Expert to address global engineering for a small planet in Kerr Lecture
Bernard Amadei, professor at the University of Colorado, will deliver the 2017 Arnold D. Kerr Lecture in Engineering Mechanics and Design at the University of Delaware on April 20.
The lecture, “Global Engineering for a Small Planet: A Vision of Success,” will take place at 4 p.m. in Mitchell Hall, following a reception in the DuPont Hall lobby at 3 p.m.
For more information, contact Christine Murray by email at firstname.lastname@example.org or by phone at 302-831-2442.
In the next two decades, almost two billion additional people are expected to populate the Earth, 95 percent of them in developing or underdeveloped countries. This growth will create unprecedented demands for energy, food, land, water, transportation, materials, waste disposal, earth moving, health care, environmental cleanup, telecommunication and infrastructure.
The role of engineers will be critical in fulfilling those demands at various scales, ranging from remote small communities to large urban areas, and mostly in the developing world. A simple question arises: Do today’s engineering graduates and engineers have the skills and tools to address the global problems that our planet and humans are facing today or will be facing within the next 20 years?
Since the answer to that question is negative, and people cannot solve tomorrow’s problems with yesterday’s tools and skills, a new epistemology of engineering practice and education is needed — one that is based on the idea of reflective and adaptive practice, system thinking, engagement, and a holistic approach to global problems.
This new form of engineering education and practice must be designed to cover a wide range of technical and non-technical issues in order to train global citizen engineers and whole persons capable of operating in a multi-cultural world. In navigating the first half of the 21st century, the engineering profession must embrace a new mission statement — to contribute to the building of a more sustainable, stable, and equitable world.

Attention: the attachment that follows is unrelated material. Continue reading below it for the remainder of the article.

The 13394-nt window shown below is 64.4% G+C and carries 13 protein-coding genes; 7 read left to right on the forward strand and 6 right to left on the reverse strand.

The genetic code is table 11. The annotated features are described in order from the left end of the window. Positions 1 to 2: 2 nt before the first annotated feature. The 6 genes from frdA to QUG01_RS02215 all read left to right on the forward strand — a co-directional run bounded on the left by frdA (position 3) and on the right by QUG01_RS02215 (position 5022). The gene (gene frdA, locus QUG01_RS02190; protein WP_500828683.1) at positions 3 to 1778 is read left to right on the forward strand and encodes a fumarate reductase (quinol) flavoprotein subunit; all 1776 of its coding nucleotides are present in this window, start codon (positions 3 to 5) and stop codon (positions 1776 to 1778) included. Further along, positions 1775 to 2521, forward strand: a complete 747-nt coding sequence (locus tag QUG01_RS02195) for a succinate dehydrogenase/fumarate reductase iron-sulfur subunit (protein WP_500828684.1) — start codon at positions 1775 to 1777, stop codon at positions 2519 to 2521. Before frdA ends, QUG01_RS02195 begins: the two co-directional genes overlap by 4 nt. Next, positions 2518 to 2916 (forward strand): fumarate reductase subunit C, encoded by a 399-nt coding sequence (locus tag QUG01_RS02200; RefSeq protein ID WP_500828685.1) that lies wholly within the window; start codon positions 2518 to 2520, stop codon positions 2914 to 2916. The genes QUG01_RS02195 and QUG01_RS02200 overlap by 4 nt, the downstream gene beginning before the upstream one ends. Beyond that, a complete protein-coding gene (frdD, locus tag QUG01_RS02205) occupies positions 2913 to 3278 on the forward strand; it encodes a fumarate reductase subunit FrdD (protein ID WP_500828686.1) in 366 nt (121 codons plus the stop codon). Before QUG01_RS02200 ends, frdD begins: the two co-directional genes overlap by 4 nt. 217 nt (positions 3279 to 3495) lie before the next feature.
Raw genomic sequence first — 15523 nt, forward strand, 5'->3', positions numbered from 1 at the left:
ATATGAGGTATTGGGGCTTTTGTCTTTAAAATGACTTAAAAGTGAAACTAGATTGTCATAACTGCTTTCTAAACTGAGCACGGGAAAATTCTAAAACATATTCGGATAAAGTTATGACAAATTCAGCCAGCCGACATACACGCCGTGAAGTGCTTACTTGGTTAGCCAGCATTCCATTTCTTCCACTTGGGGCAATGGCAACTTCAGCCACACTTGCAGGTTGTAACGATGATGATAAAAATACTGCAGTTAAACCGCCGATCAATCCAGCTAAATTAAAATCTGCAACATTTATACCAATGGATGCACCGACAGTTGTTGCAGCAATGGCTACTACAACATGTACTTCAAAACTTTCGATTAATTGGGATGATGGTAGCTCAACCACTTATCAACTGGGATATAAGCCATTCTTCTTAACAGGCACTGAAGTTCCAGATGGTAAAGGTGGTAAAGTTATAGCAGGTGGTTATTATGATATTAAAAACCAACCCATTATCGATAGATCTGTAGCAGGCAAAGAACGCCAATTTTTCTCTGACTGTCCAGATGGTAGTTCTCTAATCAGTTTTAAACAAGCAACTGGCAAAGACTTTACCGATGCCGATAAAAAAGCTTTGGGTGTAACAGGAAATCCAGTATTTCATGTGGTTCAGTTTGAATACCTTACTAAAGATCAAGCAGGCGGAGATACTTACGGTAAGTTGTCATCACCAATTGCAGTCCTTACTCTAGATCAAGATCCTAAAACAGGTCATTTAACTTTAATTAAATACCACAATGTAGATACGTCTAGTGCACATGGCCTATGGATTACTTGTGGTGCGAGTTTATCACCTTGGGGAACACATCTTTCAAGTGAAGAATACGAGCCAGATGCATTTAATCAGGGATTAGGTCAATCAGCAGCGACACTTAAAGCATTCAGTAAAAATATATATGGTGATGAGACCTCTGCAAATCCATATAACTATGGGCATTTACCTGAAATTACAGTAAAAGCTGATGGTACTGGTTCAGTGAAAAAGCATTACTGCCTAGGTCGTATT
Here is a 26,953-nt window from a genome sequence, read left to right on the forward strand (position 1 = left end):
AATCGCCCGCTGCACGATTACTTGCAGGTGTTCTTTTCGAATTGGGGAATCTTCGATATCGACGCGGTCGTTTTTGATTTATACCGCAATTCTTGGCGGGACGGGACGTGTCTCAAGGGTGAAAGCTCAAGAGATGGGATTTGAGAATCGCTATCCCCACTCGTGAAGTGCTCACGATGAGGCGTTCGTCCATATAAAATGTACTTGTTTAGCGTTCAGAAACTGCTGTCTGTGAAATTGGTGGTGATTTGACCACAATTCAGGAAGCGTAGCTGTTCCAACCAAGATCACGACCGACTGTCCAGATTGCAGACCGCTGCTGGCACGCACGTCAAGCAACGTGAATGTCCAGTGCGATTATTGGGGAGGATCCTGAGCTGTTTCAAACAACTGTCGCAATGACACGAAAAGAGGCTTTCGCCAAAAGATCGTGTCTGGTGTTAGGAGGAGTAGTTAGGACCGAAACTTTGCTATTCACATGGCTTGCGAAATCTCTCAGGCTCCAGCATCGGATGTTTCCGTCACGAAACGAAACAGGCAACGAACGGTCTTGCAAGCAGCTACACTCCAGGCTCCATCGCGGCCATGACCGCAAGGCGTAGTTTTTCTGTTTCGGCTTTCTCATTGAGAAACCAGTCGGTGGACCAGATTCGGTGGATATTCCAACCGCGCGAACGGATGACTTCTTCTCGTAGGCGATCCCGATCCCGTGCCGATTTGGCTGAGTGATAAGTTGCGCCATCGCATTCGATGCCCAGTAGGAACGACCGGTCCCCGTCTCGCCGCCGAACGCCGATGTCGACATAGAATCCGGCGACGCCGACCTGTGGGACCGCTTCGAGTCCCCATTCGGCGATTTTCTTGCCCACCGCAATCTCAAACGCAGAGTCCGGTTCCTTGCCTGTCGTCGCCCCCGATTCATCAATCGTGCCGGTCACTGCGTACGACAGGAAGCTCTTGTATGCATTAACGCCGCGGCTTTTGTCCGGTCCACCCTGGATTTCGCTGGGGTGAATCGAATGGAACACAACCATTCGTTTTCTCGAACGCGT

Bernard Amadei is professor of civil engineering at the University of Colorado at Boulder. He received his doctorate in 1982 from the University of California at Berkeley.
Amadei holds the Mortenson Endowed Chair in Global Engineering and serves as a faculty co-director of the Mortenson Center in Engineering for Developing Communities. He is also the founding president of Engineers Without Borders-USA and co-founder of the Engineers Without Borders-International network.
Among other distinctions, Amadei is a 2007 co-recipient of the Heinz Award for the Environment; recipient of the 2008 ENR Award of Excellence; recipient of the 2015 Washington and ASCE OPAL awards; recipient of the 2016 C. H. Dunn Award of the Construction Industry Institute; an elected member of the U.S. National Academy of Engineering and the National Academy of Construction; and an elected Senior Ashoka Fellow.
He holds five honorary doctoral degrees (University of Massachusetts Lowell, Carroll College, Clarkson, Drexel and Worcester Polytechnic Institute). In 2013 and 2014, Amadei served as a science envoy to Pakistan and Nepal for the U.S. Department of State.
About the series
The Kerr Lecture Series honors Arnold D. Kerr, professor emeritus of civil engineering at the University of Delaware. The series brings distinguished scientists and engineers to the University each year to speak on topics in engineering mechanics and design.
An endowment established in Kerr’s name upon his retirement in 2004 provides funds for the lectureship.
UDaily a | March 07, 2017